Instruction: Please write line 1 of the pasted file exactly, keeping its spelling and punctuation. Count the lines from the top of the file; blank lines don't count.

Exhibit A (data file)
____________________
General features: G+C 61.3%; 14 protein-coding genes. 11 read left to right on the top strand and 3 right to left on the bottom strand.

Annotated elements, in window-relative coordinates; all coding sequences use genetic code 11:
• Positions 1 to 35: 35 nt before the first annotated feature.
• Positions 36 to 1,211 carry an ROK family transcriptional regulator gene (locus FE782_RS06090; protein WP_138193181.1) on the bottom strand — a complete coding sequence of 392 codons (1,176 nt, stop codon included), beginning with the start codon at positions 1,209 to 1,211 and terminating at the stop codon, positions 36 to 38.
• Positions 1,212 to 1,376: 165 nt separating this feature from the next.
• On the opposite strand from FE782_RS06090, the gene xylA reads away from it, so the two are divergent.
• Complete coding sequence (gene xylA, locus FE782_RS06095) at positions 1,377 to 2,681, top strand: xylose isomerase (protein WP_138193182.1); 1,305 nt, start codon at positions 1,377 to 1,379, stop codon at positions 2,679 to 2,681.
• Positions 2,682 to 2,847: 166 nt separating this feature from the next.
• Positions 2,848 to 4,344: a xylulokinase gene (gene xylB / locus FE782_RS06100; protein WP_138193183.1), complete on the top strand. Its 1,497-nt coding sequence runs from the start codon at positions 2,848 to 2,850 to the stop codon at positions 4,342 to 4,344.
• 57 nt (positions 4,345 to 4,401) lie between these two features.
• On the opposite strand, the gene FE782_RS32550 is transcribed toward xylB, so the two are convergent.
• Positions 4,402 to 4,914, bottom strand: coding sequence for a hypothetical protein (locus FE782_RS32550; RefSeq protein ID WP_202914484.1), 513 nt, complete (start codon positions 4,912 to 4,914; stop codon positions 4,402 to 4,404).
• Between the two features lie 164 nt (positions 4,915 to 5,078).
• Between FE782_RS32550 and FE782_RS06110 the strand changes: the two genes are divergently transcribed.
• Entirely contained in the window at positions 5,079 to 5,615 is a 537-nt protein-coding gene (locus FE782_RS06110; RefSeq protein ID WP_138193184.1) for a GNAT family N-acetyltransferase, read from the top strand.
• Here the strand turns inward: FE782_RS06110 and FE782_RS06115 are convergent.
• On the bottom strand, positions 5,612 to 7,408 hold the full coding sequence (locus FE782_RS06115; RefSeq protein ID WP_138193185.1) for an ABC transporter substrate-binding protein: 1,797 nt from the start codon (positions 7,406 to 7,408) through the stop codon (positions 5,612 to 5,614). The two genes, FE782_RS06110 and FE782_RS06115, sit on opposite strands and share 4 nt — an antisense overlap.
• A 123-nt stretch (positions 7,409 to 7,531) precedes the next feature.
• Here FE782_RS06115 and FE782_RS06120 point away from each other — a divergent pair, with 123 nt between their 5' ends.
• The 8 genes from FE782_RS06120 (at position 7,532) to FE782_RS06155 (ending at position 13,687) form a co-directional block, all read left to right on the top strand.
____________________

General features: G+C 61.3%; 14 protein-coding genes. 11 read left to right on the top strand and 3 right to left on the bottom strand.